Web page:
Living in season asks us to “entice people outside, where they get more acclimated to the local environment, needing less heating or cooling when they return indoors,” according to Steve Mouzon via treehugger.
Howard Blackson dares us to live outdoors where “we can again connect with our climate and place — another step towards unsealing ourselves from our hermetic suburban environments.”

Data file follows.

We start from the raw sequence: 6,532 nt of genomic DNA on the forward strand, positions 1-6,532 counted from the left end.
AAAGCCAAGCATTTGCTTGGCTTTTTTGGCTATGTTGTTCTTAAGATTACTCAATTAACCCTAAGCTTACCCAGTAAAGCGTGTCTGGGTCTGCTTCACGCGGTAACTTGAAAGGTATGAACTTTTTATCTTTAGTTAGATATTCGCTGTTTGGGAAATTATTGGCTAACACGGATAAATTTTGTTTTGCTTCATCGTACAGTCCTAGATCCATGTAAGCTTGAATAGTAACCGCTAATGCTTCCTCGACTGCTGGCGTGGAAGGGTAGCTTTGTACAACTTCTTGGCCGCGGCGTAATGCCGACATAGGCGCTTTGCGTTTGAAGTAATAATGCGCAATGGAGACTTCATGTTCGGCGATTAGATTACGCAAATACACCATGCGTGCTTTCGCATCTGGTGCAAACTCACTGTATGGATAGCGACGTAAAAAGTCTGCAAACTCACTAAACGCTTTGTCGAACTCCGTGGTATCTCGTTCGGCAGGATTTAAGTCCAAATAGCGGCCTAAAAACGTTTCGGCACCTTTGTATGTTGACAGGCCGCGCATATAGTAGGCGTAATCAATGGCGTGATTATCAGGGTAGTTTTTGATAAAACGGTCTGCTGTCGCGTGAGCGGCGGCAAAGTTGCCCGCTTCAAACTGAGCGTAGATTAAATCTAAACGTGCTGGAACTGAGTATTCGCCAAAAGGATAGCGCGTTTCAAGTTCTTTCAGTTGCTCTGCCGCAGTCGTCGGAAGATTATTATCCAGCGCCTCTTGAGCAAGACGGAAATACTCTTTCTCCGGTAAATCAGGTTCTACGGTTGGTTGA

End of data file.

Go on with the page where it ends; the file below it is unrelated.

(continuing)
I always think of these two when the hot summer days roll around, and I busily open windows at night and close them in the morning to acclimate un-air conditioned space. And yes, it gets hot in Winnipeg. Winnipeg may be the second coldest city of its size on earth, but it’s also one of the sunniest.